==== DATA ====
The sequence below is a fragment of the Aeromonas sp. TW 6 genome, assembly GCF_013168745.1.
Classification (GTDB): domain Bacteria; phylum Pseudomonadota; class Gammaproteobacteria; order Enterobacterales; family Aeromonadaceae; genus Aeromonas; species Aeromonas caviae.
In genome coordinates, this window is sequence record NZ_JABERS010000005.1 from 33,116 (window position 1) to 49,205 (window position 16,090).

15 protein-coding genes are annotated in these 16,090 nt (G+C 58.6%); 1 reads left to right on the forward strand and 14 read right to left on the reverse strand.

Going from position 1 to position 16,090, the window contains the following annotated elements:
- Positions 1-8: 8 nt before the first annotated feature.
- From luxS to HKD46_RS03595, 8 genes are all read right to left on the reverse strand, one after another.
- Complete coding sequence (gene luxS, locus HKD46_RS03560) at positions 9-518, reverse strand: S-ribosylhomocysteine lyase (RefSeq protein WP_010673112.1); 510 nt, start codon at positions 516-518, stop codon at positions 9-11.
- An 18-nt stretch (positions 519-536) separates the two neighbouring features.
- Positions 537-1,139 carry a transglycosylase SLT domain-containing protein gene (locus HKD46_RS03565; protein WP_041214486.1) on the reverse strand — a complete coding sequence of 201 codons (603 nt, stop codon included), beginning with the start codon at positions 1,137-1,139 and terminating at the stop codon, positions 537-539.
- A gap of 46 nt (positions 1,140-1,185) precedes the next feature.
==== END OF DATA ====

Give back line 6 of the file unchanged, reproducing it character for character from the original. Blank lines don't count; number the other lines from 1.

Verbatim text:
- Positions 1-8: 8 nt before the first annotated feature.